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Identify Potential Collaborators By Research Analysis Tools: Use Google Scholar and Other Tools

This guide provides faculty and researchers with information on how to identify collaborators by analyzing authorship, readership and citation links in SciVal, Google Scholar, ResearchGate or Mendeley.

Google Scholar

    Set up an account for MyCitations in Google Scholar, create an author profile, track citations, and generate an h-index. While Google data may be less reliable, more types of publications are indexed.

Analyze Google Scholar data. This will be of particular interest to researchers in humanities and social sciences that have limited representation in Web of Science or Scopus which is the main data source for SciVal.

Currently, two tools are available to analyze Google Scholar data:  Google Scholar Metrics - 2010-2014 , and Publish or Perish. 

Citation Searching in Google Scholar

The citation information in Google Scholar is extracted from the scholarly journal articles within the Scholar database, and from the U.S. patents contained in the Google Patents database (linked below). Users have the option to eliminate the patents as the source of citation data and/or the option to include citations from legal journals and opinions from the federal and state courts. If a publication has been cited by these sources, it will contain a "Cited By Link" in its entry; clicking on that link will display the citing journal articles and patents (and the court opinions, if selected)

  How to Find Citation Counts via Google Scholar and "Who is Citing Whom"

  1. Go to Google Scholar.
  2. Select Advanced Scholar Search (down arrow on the search box).
  3. Enter the appropriate search terms.  Enter just enough information to find what you need - do not fill in the complete search form.    
  4. Click on the Search Scholar button.
  5. Locate the correct article in the search results list.
  6. If the article was cited by others, you will see a "Cited by" link at the bottom of the record. Click this link to view who has cited this item. For more information about searching, access  Google Scholar's Help page below.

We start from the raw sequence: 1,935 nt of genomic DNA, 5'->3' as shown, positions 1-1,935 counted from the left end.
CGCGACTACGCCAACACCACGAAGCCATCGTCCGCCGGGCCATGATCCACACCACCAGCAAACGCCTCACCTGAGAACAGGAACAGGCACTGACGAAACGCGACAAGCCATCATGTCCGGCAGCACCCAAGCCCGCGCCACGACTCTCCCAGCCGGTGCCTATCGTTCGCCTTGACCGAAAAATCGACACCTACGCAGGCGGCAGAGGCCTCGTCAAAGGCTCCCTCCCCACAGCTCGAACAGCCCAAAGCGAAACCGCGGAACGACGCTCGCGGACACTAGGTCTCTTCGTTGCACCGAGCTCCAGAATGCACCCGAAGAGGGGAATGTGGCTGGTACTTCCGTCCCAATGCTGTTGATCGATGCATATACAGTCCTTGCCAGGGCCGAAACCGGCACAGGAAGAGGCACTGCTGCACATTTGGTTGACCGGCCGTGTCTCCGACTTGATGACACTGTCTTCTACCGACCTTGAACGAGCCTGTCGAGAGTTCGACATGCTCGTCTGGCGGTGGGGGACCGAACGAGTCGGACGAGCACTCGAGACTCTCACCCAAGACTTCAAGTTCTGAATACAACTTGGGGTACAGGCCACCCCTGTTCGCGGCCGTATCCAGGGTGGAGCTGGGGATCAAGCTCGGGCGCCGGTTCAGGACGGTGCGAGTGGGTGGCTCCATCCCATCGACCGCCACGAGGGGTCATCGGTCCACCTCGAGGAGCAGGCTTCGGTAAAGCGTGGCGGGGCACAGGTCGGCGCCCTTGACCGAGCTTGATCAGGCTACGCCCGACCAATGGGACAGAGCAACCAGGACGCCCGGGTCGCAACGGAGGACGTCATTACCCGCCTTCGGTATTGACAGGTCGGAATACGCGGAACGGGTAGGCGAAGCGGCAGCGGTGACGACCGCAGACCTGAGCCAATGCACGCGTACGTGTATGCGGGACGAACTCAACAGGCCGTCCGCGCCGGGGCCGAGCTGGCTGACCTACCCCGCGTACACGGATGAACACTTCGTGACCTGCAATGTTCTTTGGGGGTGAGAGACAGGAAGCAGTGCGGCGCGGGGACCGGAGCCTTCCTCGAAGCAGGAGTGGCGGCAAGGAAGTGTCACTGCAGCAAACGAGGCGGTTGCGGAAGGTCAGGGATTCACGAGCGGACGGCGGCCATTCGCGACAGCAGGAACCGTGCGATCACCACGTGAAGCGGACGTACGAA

Be aware:

  • Google Scholar does not index all scholarly articles; therefore, some articles citing the item under study may not be counted.
  • Google Scholar includes citations from an array of sources in its cited by calculation, including PowerPoints and Word documents, and gives everything an equal rank.
  • Author names can be tricky to search and the results can vary greatly depending on how the name is entered; we recommend searching only the author's last name and combining that with the main title in quotations.
  • Variants in how the item is cited can result in more than one entry for the item under study.
  • The term "citation" in brackets [CITATION] at the beginning of an entry, indicates that the full text of the item is not accessible through Google Scholar. To see the full text of the item, use PITTCat+ (for books or article title) or under the E-Journals tab on the library homepage, search for specific ejournals by TITLE or ISSN number (for journal title).


    A free reference manager and a research network that allows you to keep track of your colleagues' publications,   conference participations, awards, etc., and helps you discover people with research interests similar to yours.

Mendeley provides following metrics:

  • Number of followers each member has
  • Number of people followed by the member
  • Number of readers for each publication (number of - members have an item in their collection) as well as their geographic location and status
  • Ranking of publication outlets by readership (e.g. Nature is the top outlet by the number of readership)

Sharing Capability

Along with the ability to import documents and citations, Mendeley works as a social networking tool to create opportunities for collaboration with options that allow you to:

  • Create and build a profile representing your background and research interests
  • Browse and search Mendeley’s crowd-sourced research catalog
  • Search, follow, and join groups related to your research interests
  • Connect with fellow researchers and follow their activity from the Dashboard

Create a Mendeley Group




A free tool built by scientists, for scientists, with over 5 million members. Build a profile linked to your      publications, data, or other outputs; get statistics on views and use, and find collaborators.

How to Identify Collaborators Via Research Gate

  • Create a ResearchGate profile of yourself
  • Add your publications by clicking add publications" and choosing "author match".
  • Select one or two topics of your interest to follow.
  • Select researchers sharing similar subject fields to yours to follow. You can also invite other authors, including your co-authors onto Research Gate.  Once you are following individuals, you will be informed of the activities in your network.